Mojo rated the album as "a perpetually guilty pleasure." (June 2004 page 107) Q magazine said it was "astonishingly good" rating it as four stars. (Jul 2004, page 127)

Rolling Stone rated it as 4 stars out of 5 said "it is a rare, fine thing: the sound of the perfect A&R sales pitch turning into a real band. Now we can find out if these guys can stay together, and go somewhere new." Best tracks: "Sucker Train Blues", "Slither", "Do It For The Kids", "Big Machine", "Fall to Pieces"[12] rated it as 3.5 stars although it said: "Contraband, the debut result of said pairing, never does transmute its elements into something new and exciting. Mostly, it sounds like no more and a little less than one might hope for from such a union." Best Tracks: "Slither", "Spectacle", "Headspace", "Superhuman"[13]

Entertainment Weekly rated it as 67 saying "Even at its best, Contraband feels secondhand, and much of it is also hobbled by a disconnect between band and singer."[14]

Allmusic rated it as 3 stars out of 5 saying "With Contraband, Velvet Revolver has pulled off something tidy, fashioning music that manages both hedonism and maturity. It upholds legacies while grading a new route." Best tracks: "Big Machine", "Fall to Pieces" "Slither"[15]

Blender said it was "A showcase for Weiland's vocals" (#27, page 148). Playlouder rated it as three candles out of five saying it sounded more like Stone Temple Pilots and "anyone who'd hoped for Guns N' Roses mark II (or III) will be very seriously disappointed." Best track "Fall to Pieces"[16]

Track listing

All songs were written by Velvet Revolver, except "Dirty Little Thing" by Velvet Revolver and Keith Nelson.[17]

  1. "Sucker Train Blues" – 4:28
  2. "Do It for the Kids" – 3:56
  3. "Big Machine" – 4:26
  4. "Illegal i Song" – 4:18
  5. "Spectacle" – 3:42
  6. "Fall to Pieces" – 4:30
  7. "Headspace" – 3:43
  8. "Superhuman" – 4:16
  9. "Set Me Free" – 4:08
  10. "You Got No Right" – 5:35
  11. "Slither" – 4:08
  12. "Dirty Little Thing" – 3:58
  13. "Loving the Alien" – 5:49


Album - Billboard (North America)

Year Chart Position
2004 Billboard 200[1] 1
Top Canadian Albums 1
Top Internet Albums 1

Singles - Billboard (North America)

Year Single Chart Position
2004 "Slither" Mainstream Rock Tracks 1
Modern Rock Tracks 1
The Billboard Hot 100 56
"Fall to Pieces" Mainstream Rock Tracks 1
Modern Rock Tracks 2
The Billboard Hot 100 67
"Dirty Little Thing" Mainstream Rock Tracks 8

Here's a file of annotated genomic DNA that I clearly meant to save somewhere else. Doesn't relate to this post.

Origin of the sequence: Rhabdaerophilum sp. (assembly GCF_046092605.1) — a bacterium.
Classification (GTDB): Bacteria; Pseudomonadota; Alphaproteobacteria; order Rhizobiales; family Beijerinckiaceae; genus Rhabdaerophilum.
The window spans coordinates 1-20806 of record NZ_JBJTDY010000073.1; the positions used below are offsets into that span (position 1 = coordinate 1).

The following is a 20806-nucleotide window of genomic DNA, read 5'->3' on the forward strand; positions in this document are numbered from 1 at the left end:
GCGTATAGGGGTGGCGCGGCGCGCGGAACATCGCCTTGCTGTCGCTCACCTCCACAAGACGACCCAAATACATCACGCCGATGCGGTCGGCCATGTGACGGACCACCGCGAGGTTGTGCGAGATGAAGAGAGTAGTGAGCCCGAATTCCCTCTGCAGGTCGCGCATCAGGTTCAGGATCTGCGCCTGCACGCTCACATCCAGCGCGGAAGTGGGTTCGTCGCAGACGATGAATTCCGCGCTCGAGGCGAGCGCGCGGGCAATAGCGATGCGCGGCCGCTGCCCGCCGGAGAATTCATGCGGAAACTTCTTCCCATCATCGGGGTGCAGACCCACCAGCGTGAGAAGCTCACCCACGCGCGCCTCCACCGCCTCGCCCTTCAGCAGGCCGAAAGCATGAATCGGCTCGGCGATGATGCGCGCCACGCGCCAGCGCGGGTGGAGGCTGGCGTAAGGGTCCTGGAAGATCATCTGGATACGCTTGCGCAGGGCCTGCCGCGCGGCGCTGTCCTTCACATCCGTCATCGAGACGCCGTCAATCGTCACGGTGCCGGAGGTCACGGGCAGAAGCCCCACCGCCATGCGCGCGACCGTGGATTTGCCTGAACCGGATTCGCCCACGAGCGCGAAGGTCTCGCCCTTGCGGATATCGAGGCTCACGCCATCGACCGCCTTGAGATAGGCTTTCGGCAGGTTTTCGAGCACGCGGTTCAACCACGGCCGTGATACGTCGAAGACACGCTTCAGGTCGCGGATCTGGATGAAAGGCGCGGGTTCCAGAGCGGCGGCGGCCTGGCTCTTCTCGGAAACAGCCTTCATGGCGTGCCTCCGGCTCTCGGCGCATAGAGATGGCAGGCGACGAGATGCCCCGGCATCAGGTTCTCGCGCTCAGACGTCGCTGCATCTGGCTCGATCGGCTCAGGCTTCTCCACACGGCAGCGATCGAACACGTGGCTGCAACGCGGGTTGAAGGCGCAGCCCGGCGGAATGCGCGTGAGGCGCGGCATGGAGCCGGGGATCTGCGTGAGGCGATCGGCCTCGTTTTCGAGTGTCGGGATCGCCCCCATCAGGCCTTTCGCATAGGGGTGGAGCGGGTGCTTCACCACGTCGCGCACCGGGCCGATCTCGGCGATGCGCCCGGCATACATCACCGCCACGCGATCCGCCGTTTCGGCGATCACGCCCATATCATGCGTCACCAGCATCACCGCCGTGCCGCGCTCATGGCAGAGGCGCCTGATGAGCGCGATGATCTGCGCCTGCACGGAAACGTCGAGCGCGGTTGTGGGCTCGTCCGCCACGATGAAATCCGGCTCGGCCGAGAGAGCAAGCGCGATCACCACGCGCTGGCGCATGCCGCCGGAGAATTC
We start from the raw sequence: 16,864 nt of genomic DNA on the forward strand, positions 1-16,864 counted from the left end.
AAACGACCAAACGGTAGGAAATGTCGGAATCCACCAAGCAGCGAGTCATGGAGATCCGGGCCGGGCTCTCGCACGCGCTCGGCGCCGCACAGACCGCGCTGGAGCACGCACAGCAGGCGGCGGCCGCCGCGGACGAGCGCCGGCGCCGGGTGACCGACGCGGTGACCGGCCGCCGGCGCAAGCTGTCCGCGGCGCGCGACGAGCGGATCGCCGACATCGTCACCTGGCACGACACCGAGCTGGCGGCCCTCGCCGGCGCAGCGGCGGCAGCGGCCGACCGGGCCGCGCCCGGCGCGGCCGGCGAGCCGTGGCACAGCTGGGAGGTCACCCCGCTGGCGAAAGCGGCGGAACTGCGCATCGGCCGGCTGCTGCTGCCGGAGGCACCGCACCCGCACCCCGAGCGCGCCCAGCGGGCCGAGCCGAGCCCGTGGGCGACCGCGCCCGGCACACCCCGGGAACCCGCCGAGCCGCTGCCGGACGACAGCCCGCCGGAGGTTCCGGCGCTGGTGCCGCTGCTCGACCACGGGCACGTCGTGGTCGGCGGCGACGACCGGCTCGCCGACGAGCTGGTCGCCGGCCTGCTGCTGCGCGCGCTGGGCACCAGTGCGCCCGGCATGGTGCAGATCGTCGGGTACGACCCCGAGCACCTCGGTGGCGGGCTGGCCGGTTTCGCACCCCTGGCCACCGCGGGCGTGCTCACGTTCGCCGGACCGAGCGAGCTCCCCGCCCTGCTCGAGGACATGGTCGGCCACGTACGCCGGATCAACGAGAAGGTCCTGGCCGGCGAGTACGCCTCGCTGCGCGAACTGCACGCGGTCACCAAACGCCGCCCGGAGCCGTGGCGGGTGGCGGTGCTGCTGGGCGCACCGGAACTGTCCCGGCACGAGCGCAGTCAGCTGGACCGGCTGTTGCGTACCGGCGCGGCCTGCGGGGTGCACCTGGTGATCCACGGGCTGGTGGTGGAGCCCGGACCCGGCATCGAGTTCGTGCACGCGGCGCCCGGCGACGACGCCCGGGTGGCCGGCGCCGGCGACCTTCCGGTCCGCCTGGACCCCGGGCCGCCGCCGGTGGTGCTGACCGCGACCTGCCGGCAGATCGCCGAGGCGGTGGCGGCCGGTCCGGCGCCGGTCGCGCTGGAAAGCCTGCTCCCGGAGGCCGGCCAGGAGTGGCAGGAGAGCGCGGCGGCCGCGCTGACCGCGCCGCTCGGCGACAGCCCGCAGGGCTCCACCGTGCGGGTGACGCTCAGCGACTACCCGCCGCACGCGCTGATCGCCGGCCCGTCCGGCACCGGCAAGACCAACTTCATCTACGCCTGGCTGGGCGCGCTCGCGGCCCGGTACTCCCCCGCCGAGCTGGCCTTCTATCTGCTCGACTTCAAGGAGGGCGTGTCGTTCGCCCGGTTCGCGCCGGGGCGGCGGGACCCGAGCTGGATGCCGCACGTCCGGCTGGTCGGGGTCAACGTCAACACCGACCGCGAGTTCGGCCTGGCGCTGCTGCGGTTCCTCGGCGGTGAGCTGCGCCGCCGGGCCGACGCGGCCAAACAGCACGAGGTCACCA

2005 Modern Rock Tracks 18
"Fall to Pieces" Adult Top 40 25


Velvet Revolver
Additional personnel
  • Robin C. Hendrickson – art direction
  • Brett Kilroe – art direction
  • Dan Winters – photography
Production personnel
  • Josh Abraham – production
  • Douglas Grean – keyboards on tracks 6, 10 and 13, vocal production, engineering, associate producer of "Set Me Free"
  • Nick Raskulinecz – production on "Set Me Free"
  • Andy Wallacemixing
  • Chris Young – mixing assistance
  • Ryan Williams – engineering
  • Brandon Belsky – engineering assistance
  • Rocco Guarino – engineering assistance
  • George Marino – mastering


  1. ^ a b c "Velvet Revolver Shoots Straight to No. 1". June 16, 2004.
  2. ^ "Gold and Platinum Database Search". Retrieved 2009-11-23. 
  3. ^ a b c d "Critic Reviews for Contraband". Metacritic. Retrieved November 17, 2010. 
  4. ^ Loftus, Johnny. "Contraband Review". Allmusic. Retrieved November 17, 2010. 
  5. ^ Kaye, Don. "Velvet Revolver - Contraband (RCA)". Retrieved November 17, 2010. 
  6. ^ Collis, Clark. "Contraband Review". Blender. Retrieved November 17, 2010. 
  7. ^ Browne, David (June 4, 2004). "Contraband Review". Entertainment Weekly.,,643204,00.html. 
  8. ^ Powell, David (June 30, 2004). "Velvet Revolver: Contraband". Pop Matters. 
  9. ^ Ross, R.S. (June 30, 2004). "Velvet Revolver - Contraband - Review". Stylus Magazine. Archived from the original on December 10, 2007. 
  10. ^ "Contraband Review". Ultimate Guitar Archive. February 13, 2008. 
  11. ^ Gennoe, Dan (June 24, 2004). "Velvet Revolver - Contraband". Yahoo! Music. 
  12. ^ CD Reviews : Rolling Stone
  13. ^ Velvet Revolver: Contraband [2004] Shaking Music: Review
  14. ^ [4 June 2004, page 79]
  15. ^ allmusic ((( Contraband > Overview )))
  16. ^ Playlouder - Latest
  17. ^ (2004) Album notes for Contraband by Velvet Revolver [CD booklet]. RCA Records.
Preceded by
Confessions by Usher
Billboard 200 number-one album
June 20, 2004 - June 26, 2004
Succeeded by
To the 5 Boroughs by Beastie Boys